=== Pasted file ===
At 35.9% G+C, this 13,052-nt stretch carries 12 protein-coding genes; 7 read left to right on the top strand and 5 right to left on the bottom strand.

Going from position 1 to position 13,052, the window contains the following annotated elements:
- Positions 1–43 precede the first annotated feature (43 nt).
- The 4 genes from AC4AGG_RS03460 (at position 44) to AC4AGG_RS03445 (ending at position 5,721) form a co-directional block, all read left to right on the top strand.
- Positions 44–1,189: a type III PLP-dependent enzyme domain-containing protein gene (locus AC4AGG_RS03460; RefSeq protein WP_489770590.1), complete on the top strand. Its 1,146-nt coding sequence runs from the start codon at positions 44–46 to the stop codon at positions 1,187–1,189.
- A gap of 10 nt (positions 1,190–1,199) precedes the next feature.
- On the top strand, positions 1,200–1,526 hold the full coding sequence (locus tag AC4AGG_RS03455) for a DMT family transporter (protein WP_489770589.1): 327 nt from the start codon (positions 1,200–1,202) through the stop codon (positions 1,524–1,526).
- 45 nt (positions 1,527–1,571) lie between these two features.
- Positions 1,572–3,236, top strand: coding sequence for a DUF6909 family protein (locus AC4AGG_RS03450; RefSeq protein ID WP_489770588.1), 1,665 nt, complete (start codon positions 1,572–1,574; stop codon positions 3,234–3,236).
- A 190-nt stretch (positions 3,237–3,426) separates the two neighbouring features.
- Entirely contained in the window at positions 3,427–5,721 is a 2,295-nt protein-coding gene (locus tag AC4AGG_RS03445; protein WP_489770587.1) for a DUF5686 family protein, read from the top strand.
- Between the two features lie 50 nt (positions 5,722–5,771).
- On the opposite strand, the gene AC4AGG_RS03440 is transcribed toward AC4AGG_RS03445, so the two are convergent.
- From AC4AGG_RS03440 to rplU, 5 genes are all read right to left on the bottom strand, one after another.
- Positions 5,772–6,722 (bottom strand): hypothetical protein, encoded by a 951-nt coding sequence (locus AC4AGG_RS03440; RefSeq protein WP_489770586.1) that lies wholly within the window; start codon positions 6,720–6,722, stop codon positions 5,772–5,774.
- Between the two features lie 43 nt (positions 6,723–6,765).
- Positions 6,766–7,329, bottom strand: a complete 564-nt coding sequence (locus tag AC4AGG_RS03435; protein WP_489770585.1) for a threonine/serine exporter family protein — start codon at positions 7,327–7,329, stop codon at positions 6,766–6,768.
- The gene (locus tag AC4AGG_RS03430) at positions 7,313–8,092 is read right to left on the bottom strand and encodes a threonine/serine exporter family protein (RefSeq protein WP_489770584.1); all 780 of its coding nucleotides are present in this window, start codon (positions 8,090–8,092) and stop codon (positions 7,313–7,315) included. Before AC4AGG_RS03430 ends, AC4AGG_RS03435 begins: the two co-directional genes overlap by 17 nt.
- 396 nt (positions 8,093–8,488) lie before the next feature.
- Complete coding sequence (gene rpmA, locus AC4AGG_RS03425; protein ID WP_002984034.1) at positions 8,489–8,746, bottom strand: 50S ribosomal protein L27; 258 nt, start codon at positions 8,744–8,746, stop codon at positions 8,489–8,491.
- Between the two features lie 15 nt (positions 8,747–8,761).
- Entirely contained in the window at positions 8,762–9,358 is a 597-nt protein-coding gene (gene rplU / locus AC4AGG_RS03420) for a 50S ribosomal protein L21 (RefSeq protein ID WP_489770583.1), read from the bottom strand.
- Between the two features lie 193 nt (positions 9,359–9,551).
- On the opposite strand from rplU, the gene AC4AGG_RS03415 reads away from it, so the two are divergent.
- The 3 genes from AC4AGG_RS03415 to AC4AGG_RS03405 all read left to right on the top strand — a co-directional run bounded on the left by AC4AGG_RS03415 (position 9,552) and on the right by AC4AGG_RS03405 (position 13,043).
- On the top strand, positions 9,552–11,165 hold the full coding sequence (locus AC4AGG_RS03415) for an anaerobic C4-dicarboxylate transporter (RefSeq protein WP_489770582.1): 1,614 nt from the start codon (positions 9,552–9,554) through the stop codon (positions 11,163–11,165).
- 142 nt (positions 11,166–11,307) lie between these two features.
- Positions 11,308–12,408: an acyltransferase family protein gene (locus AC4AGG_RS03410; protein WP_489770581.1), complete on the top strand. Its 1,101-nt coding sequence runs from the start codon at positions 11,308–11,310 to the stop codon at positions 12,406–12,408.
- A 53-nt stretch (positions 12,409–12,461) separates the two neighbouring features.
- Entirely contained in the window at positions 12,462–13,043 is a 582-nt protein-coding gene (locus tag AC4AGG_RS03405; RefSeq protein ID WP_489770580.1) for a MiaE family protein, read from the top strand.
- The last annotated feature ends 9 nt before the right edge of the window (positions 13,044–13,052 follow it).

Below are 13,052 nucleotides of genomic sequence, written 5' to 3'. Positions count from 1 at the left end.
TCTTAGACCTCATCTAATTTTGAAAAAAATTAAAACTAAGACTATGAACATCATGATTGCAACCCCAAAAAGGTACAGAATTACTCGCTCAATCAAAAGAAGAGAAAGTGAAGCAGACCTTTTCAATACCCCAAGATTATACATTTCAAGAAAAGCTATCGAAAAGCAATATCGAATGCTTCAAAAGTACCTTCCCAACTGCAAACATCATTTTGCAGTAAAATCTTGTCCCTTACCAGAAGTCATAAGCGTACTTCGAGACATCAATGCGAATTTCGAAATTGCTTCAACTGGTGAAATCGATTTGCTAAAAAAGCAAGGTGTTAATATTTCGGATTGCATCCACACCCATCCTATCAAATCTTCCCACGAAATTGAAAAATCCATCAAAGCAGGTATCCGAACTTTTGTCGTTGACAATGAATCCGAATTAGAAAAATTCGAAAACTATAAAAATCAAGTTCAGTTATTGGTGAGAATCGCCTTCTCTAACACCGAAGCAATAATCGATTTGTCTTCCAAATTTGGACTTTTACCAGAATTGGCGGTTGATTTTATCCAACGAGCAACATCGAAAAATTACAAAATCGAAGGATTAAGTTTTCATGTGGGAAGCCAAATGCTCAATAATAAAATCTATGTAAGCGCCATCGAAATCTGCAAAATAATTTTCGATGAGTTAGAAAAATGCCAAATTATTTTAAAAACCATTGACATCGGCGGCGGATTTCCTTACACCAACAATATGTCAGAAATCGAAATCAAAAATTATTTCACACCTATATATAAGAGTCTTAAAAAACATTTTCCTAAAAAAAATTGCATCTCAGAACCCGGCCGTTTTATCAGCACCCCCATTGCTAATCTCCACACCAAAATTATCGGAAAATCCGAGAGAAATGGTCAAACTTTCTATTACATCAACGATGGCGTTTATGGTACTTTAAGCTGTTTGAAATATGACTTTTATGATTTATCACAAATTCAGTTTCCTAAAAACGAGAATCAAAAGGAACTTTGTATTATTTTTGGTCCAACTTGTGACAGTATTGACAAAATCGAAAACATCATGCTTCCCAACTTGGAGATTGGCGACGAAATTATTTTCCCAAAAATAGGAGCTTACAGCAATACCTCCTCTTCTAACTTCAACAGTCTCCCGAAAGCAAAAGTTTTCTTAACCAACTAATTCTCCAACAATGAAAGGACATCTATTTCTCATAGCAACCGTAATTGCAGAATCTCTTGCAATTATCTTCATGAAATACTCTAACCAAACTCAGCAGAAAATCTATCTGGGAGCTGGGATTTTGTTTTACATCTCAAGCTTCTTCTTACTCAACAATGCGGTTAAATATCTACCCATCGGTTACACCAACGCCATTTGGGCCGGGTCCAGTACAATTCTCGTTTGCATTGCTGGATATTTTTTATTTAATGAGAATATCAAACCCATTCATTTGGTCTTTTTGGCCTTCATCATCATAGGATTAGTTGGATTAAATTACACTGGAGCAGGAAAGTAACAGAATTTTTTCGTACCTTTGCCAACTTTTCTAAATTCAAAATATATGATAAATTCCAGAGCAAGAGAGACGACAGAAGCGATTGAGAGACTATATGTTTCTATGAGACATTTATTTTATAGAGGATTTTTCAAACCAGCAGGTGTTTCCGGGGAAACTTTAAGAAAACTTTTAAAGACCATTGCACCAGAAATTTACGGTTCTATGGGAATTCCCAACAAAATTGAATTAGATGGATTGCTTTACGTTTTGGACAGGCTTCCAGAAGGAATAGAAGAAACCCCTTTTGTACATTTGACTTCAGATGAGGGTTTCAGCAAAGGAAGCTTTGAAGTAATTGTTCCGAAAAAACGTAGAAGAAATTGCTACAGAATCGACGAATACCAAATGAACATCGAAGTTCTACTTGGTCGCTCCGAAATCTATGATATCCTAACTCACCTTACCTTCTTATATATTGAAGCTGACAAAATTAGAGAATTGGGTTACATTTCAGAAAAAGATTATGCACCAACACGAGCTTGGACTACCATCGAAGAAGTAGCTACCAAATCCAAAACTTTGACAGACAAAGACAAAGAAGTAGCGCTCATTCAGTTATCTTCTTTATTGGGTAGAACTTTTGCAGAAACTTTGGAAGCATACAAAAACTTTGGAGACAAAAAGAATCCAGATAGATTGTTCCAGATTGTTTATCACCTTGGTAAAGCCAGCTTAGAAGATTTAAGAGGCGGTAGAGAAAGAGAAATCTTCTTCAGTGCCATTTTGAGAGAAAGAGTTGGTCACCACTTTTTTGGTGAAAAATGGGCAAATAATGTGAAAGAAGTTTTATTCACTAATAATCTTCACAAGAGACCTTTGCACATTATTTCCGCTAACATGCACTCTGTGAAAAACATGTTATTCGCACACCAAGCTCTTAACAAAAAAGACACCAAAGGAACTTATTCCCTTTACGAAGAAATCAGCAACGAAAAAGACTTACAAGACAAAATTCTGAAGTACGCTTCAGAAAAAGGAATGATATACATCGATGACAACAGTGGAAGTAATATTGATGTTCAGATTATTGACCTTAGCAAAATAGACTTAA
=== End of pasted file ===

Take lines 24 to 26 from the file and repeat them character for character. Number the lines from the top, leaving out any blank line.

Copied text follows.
- On the opposite strand from rplU, the gene AC4AGG_RS03415 reads away from it, so the two are divergent.
- The 3 genes from AC4AGG_RS03415 to AC4AGG_RS03405 all read left to right on the top strand — a co-directional run bounded on the left by AC4AGG_RS03415 (position 9,552) and on the right by AC4AGG_RS03405 (position 13,043).
- On the top strand, positions 9,552–11,165 hold the full coding sequence (locus AC4AGG_RS03415) for an anaerobic C4-dicarboxylate transporter (RefSeq protein WP_489770582.1): 1,614 nt from the start codon (positions 9,552–9,554) through the stop codon (positions 11,163–11,165).